The Summer Special is the standard-setter among IWB holsters. Very well suited to the large auto-pistols, it is also available for the 4”barrel Model 29 and other large revolvers.  The Summer Special was my first dedicated, legal CCW rig.  It effectively conceals, not only my 4” 29s, and various mid-frame Rugers, but is just long enough to accommodate the popular 5” N-frames like the S&W Performance Center 627-8. A spring is sewn into the mouth of the holster holding it open for easy holstering of the handgun.  The belt loops are situated directly over the cylinder bulge-which rides under the belt.  Both belt and pants must be let out considerably for any degree of comfort. Discrete reposition of the arm is frequently required. Allowed to work backwards from the hip bone, the holster can cause the gun butt to “print” in a way that is not at all apparent when the rig is in the correct location.

Versa-Max 2

This is an auto-pistol only design from Milt Sparks. The designer and current CEO of the company, Tony Kanaly, considers this to be the best of a number of similar holsters he has created. The V Max is closely fitted to the specific firearm, is of rigid construction and is double layered- smooth inside and out. It is very protective of the gun finish.  Belt loops are position fore and aft of the gun pocket –minimizing the bulge and materially adding to the stability of the rig.  The Versa-Max is standard with belt loops and optional clips that convert it to the “tuckable” option.  These clips ride behind the belt and provide a positive anchor so that the rig does not shift and the holster will not be drawn along with the pistol. So equipped, a model 1911 will disappear under a normally tucked sports shirt and is every bit as invisible as the smallest pocket handgun.  I used this option quite often when employed by an agency peopled by individuals who regarded the presence of a firearm with the same horror that would be occasioned by the sudden appearance of Michael Jackson’s penis.  Nevertheless, I was expected to dissipate and destroy any threat from our very feral client population.  I often wore the .45 thusly holstered and never was “made.”

Kramer Thomas Perfectionist

This is an unmistakable, high-class IWB rig.  In consists of a first rate, double welted belt, a classy six-round ammo pouch and the highly evolved inside the waist band holster developed jointly by Doug Kramer and gun writer Dwayne Thomas. It is rendered entirely in horsehide. I ordered mine in the Mahogany finish and it looks good! It is a high-riding strong side IWB holster that places the cylinder above the belt line to minimize bulge. The belt slot cinches the holster into the belt and stabilizing pad and the butt-forward rake holds the gun stock close to the wearer’s side. Once the wearer arrives at proper positioning, (usually directly over the rear aspect of the hip bone), everything disappears under any covering garment, however light. Odds are that anybody who can stand to wear a revolver in an IWB holster will love this one.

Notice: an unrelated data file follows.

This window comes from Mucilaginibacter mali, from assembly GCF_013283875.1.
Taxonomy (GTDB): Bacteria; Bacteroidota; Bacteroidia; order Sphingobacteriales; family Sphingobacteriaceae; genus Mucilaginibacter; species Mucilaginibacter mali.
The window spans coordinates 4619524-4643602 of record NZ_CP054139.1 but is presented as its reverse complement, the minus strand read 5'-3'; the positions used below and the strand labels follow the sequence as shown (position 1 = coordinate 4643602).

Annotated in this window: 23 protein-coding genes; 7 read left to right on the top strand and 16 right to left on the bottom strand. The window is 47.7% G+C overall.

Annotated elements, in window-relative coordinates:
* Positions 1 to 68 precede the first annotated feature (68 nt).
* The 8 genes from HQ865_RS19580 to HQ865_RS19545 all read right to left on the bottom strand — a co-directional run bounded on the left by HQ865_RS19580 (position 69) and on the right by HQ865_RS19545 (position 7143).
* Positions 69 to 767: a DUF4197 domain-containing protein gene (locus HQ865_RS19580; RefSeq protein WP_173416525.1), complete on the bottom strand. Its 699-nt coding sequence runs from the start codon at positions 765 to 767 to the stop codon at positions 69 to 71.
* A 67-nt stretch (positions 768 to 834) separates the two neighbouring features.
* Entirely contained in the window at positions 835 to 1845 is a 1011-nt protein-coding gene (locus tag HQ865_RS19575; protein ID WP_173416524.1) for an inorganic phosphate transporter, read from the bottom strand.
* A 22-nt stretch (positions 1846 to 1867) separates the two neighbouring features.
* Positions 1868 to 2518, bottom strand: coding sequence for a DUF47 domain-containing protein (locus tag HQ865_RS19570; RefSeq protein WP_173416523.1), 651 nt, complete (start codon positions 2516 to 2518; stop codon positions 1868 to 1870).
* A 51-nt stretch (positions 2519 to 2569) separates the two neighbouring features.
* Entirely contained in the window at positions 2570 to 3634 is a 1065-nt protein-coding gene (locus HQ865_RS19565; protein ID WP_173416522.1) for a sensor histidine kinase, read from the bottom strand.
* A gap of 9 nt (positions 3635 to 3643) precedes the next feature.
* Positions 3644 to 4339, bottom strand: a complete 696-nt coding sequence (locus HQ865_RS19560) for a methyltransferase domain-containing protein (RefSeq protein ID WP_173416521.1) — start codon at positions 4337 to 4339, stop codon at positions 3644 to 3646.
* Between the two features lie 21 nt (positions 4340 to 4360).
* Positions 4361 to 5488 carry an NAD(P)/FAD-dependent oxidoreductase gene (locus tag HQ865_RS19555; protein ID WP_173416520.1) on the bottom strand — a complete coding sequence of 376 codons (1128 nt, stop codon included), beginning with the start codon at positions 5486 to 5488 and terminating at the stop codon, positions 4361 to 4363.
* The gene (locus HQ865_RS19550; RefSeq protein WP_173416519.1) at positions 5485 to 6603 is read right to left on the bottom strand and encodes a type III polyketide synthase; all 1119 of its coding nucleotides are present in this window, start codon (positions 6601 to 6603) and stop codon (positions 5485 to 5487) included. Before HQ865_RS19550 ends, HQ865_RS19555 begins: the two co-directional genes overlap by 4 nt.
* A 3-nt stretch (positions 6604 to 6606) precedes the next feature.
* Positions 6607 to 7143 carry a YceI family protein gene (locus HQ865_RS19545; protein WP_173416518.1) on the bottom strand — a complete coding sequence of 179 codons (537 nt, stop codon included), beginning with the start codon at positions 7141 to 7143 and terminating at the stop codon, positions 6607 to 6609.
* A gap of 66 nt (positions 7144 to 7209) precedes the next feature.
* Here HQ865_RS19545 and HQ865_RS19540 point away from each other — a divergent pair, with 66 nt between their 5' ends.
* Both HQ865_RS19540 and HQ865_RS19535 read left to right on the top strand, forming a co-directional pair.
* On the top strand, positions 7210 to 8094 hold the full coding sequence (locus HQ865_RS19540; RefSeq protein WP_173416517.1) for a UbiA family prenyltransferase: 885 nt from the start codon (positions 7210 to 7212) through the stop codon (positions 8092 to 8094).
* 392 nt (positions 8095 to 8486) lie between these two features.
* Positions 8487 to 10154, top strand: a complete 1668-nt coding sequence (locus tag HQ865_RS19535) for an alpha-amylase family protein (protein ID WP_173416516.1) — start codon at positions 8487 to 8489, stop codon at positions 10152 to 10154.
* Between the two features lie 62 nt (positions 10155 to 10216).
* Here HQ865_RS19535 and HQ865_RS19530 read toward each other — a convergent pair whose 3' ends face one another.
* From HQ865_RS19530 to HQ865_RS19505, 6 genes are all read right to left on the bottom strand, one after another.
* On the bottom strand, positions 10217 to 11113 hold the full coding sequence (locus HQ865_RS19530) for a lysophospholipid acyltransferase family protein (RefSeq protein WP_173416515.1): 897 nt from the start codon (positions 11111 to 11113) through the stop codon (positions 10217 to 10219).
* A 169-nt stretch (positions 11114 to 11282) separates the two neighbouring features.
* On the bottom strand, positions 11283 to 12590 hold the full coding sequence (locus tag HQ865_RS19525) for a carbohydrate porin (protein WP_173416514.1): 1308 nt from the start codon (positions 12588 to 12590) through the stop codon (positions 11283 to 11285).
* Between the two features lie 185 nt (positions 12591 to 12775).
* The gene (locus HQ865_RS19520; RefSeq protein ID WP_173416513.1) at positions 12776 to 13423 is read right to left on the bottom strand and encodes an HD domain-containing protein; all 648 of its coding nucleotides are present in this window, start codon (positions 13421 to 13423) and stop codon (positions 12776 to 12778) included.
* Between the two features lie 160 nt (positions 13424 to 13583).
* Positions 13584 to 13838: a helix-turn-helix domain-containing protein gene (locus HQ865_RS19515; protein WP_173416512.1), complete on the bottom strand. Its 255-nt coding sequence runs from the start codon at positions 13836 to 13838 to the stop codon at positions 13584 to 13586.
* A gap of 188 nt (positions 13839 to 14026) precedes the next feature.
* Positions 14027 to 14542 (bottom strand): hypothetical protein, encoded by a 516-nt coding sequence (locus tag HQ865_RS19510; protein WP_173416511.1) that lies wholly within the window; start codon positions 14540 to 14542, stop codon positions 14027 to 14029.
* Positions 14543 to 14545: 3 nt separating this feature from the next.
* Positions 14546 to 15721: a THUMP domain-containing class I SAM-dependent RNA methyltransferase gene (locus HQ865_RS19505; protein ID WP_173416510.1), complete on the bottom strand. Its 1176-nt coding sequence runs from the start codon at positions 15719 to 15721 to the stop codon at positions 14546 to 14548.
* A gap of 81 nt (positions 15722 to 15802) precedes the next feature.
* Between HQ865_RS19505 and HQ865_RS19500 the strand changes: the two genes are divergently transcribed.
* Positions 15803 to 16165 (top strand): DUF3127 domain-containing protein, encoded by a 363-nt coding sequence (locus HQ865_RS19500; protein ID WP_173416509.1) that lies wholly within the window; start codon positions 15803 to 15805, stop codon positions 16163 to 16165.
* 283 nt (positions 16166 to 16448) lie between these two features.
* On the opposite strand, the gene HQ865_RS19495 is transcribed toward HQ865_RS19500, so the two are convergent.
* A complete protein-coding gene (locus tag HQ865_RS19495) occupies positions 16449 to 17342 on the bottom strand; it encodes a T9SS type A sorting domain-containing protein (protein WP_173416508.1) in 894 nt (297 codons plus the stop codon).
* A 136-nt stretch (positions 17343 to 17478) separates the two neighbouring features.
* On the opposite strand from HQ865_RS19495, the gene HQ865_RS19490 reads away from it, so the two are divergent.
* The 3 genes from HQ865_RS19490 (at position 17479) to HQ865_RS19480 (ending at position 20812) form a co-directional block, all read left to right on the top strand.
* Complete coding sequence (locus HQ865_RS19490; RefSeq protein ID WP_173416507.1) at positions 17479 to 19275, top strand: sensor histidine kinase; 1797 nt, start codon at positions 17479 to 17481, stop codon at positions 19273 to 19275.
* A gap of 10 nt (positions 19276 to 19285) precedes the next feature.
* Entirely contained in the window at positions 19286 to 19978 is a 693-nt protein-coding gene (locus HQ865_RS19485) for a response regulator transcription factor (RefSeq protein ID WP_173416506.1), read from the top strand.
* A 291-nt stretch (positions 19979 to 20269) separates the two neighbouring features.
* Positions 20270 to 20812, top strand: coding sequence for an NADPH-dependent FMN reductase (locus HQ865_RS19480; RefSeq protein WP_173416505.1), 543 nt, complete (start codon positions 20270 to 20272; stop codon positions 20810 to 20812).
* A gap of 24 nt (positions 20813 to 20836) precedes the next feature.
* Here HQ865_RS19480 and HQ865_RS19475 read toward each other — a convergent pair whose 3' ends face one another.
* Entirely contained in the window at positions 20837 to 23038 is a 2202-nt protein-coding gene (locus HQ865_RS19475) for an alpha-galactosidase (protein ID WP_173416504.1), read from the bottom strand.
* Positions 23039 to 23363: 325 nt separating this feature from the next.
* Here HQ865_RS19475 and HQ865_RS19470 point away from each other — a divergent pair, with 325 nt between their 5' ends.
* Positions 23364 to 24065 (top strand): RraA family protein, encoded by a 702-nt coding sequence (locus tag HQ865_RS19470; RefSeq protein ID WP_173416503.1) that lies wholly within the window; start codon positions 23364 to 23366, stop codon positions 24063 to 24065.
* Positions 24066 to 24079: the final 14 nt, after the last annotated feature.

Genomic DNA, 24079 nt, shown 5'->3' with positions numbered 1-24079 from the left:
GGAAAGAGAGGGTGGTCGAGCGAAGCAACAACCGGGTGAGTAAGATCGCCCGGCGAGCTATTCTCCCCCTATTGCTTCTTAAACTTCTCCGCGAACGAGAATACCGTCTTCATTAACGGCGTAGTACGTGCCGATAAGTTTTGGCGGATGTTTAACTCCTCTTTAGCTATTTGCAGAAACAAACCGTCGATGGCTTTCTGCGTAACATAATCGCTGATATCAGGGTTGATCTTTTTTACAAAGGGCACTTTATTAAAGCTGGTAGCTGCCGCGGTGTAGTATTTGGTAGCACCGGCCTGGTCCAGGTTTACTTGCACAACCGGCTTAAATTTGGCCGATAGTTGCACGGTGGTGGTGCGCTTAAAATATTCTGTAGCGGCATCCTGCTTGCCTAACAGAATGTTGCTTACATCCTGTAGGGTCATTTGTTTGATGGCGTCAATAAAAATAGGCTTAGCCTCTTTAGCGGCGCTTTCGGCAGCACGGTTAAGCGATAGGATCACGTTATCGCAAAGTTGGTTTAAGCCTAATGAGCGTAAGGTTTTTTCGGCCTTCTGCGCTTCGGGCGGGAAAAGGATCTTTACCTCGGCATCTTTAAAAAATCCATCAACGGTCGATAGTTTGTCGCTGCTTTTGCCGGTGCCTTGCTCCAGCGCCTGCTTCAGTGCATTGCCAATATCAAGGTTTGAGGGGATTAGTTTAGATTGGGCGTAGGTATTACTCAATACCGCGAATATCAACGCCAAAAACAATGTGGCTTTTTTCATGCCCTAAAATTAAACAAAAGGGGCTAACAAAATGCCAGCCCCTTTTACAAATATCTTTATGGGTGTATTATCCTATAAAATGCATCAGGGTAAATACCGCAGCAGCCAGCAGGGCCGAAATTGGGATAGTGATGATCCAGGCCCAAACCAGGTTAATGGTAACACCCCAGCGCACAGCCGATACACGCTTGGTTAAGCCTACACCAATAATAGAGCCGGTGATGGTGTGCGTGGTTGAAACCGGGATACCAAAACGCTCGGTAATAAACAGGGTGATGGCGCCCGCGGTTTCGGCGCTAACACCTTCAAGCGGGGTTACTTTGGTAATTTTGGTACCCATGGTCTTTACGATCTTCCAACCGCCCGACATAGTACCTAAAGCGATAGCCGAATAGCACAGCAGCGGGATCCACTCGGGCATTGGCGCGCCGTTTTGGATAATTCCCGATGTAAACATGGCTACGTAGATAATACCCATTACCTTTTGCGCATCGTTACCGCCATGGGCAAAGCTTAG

Horizontal Shoulder Holster

I have only one of these for the heavy N-frames, but it is a very good one.  The Aker Comfort-flex depends on gun fit and a positive thumb break for retention and is open ended making the barrel length of the handgun non critical to a degree.  Mine will work with the 4” 29s and would probably hide a 6” for a wearer with a deeper chest.   My 6.5” Heritage Model tents the back of my shirt and would not do at all.

The free-swinging holster rides comfortably in cross draw format while the off-side harness suspends a double magazine pouch for the autos and a double speed loader carrier for the revolvers. Advertising claims that it “goes on like a vest” and conforms to body movement are right on the button.

Vertical Shoulder Holster

Here, the synthetic sporting holsters from Michael’s of Oregon really come into their own. I have a couple that see regular use with my 1911s when I am riding my bicycle in winter clothing. They provide good concealment, quick access and reasonable comfort, particularly when worn for limited periods of time. I use one of the holsters correctly as a cross draw – since it carries the pistol under my left arm.  The other was intended for a left handed shooter but lends itself to the Hickock reverse-hand draw.  It is positive and fast when worn under a loose coat.